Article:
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2014 CRC PhD Student Poster Session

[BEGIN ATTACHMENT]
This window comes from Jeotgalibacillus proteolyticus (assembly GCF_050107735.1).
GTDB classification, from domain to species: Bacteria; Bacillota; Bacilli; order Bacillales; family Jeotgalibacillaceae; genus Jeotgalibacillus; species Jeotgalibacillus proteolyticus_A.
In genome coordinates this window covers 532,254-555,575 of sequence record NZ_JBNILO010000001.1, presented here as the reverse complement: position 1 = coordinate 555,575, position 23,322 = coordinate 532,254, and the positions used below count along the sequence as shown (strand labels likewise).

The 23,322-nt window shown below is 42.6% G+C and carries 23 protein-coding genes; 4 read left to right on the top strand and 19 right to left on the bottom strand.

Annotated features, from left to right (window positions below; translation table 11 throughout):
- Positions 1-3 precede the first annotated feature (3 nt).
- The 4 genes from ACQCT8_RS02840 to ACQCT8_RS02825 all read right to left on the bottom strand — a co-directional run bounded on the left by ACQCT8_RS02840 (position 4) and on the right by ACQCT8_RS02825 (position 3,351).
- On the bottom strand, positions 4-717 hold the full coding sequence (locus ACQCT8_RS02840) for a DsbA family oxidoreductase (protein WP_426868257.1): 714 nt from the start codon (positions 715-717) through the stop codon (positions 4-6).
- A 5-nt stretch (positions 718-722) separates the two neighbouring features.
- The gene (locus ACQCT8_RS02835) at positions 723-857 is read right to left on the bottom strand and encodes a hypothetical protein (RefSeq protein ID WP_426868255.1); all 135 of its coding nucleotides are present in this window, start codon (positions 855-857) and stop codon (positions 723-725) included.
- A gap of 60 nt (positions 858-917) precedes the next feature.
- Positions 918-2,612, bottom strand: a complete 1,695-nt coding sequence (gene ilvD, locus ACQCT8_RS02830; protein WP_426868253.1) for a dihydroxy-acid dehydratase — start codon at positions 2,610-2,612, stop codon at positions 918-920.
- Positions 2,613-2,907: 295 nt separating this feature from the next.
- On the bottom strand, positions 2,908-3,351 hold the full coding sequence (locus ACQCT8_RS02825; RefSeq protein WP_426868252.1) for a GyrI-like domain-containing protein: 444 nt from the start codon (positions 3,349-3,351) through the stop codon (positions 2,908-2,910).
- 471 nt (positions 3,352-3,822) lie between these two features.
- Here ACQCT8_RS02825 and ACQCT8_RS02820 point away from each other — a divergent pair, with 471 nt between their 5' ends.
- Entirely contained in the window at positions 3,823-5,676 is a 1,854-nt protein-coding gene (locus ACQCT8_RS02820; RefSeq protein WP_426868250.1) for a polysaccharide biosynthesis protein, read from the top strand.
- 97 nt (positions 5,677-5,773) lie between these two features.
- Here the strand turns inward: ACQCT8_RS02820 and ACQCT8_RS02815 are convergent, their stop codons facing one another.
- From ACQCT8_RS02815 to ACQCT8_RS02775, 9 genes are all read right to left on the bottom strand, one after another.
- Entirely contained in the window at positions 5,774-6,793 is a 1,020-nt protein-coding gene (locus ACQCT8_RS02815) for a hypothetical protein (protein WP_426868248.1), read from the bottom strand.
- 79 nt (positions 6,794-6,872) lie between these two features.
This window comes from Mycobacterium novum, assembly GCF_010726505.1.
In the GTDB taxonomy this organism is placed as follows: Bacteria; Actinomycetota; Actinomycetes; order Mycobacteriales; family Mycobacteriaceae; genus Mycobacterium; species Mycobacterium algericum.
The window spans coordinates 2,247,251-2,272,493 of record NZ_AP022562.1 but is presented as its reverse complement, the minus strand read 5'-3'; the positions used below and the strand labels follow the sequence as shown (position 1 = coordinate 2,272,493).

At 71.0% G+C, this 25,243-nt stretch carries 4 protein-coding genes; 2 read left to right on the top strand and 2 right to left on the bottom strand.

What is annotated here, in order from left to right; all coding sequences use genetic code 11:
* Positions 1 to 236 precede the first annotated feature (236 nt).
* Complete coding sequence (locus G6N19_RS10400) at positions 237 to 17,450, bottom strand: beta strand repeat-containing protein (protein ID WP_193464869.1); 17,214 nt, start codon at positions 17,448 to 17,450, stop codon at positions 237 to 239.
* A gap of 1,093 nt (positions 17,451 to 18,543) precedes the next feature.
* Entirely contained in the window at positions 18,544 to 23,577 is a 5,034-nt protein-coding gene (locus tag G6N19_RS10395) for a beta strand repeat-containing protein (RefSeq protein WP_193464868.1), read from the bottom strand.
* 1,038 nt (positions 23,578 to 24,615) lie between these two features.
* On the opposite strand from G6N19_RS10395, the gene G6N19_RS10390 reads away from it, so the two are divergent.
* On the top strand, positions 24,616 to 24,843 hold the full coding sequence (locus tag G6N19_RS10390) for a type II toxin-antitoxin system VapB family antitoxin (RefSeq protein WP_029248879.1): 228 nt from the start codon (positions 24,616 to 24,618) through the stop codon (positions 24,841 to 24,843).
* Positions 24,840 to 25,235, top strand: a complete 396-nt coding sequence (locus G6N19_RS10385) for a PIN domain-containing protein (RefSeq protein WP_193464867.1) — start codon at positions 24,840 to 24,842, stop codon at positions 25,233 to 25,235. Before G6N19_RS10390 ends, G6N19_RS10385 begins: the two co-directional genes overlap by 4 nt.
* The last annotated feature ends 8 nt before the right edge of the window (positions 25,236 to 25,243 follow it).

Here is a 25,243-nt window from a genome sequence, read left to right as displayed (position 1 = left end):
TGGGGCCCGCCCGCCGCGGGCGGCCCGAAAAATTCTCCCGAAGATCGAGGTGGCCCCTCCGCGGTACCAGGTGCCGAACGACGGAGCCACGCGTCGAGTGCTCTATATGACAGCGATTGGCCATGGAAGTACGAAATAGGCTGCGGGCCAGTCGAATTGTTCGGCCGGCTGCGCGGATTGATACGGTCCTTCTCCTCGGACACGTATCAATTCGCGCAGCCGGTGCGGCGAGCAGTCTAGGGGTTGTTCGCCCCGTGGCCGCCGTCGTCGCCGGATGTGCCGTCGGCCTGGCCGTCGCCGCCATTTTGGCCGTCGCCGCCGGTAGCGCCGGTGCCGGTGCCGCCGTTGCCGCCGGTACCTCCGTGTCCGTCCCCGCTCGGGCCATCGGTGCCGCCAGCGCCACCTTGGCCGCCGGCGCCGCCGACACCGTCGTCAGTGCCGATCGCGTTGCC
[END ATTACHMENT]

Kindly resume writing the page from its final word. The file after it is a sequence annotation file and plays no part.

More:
73. Vision-based Building Energy Diagnostics and Retrofit Analysis using 3D Thermography and BIM Youngjib Ham (yham4@illinois.edu), Advisor: Dr. Mani Golparvar-Fard University of Illinois at Urbana-Champaign Accurate quantification of the energy cost savings associated with retrofitting performance problems in existing buildings can minimize the financial risks in retrofit investments. Nevertheless, the industry continues to face several technical challenges in identifying potential areas in building envelopes for retrofit and providing recommendations based on sound cost-benefit analysis of the retrofit alternatives. To address the current needs in energy diagnostics and retrofit decision-makings, infrared thermography and BIM-based energy analysis tools (e.g. EnergyPlus) are being widely used. However, current practices of manually interpreting large amounts of visual thermal data and leveraging as-designed building conditions declared in industry standard databases in the current BIM-authoring tools often lead to subjective and inaccurate assessments. For existing buildings, without considering the diminishing thermal properties of building elements caused by deteriorations and updating the associated material properties in BIM, the results from BIM-based energy analysis will not be trustworthy. This research aims to create and validate an easy-to-use tool and automated methods based on 3D thermography and BIM to support reliable cost-benefit analysis of building energy efficiency retrofits and improve the reliability of BIM-based building energy performance analysis. First, by using a consumer-level hand-held thermal camera, practitioners collect large numbers of unordered thermal images from building environments under inspection. Then, using a new computer vision based algorithm, 3D thermal models are generated wherein actual surface temperatures are modeled at the level of 3D points. 1) Building areas with potential thermal deteriorations are detected by comparing the actual measurements with the energy performance benchmark resulting from a numerical analysis. By using 3D thermal distribution and environmental assumptions that the indoor heat transfer is attributed to thermal convection and radiation under a quasi-steady-state condition, actual thermal resistances (R-value) are calculated at the level of 3D points. Then, based on the ‘degree days’ data, we estimate energy saving costs when thermal resistance of defective areas are increased to their recommended level. 2) We automatically map the actual thermal resistances at the level of 3D points to their corresponding BIM elements in gbXML schema. This is done by discretizing building elements in BIM into a mesh and using the nearest neighbor searching algorithm. We then derive a single actual R-value for each building element, and automatically update the corresponding entry for the thermal resistance in the as-designed BIM. The outcome can be used as an input of BIM-based energy analysis tools for more accurate analysis. We have conducted several experiments on two real-world residential and instructional buildings in Virginia and four hypothetical cases in Minnesota and Florida. Our findings on the difference between the actual thermal resistance measurements and the notional values declared in standard methods such as ISO 6946 were about 10%. Our experimental results for cost-benefit analysis show that the proposed method can reliably estimate ROI associated with retrofitting thermal performance problems and has potential to improve today’s practices of financial feasibility analysis on building retrofits. Also, by shortening the existing gaps in knowledge about energy performance modeling between the architectural information in the as-designed BIM and the actual building conditions, this research enables reliable BIM-based energy performance analysis. The primary scientific contributions are as follows: 1) an automated method for comparing actual and expected building energy performance in 3D and analyzing the deviations to detect potential performance problems; 2) a method for measuring actual thermal resistances of building assemblies in 3D; 3) a method for automated association of actual thermal property measurements to building elements in BIM; and 4) an automated method for updating their corresponding thermal properties in gbXML schema of BIM. Over the next 30 years, about 150 billion S.F. (roughly half of the U.S. building stock) will require retrofit to meet the new rigorous energy standards. Non-compliance with the new energy standards is not limited to existing buildings. About a quarter of the newly constructed and certified buildings do not also save as much energy as their designs had originally predicted. Construction companies can leverage the findings of this research and the developed tools to create new workflows for building commissioning – particularly for LEED certified buildings– and also new workflows for energy efficiency retrofit assessment processes.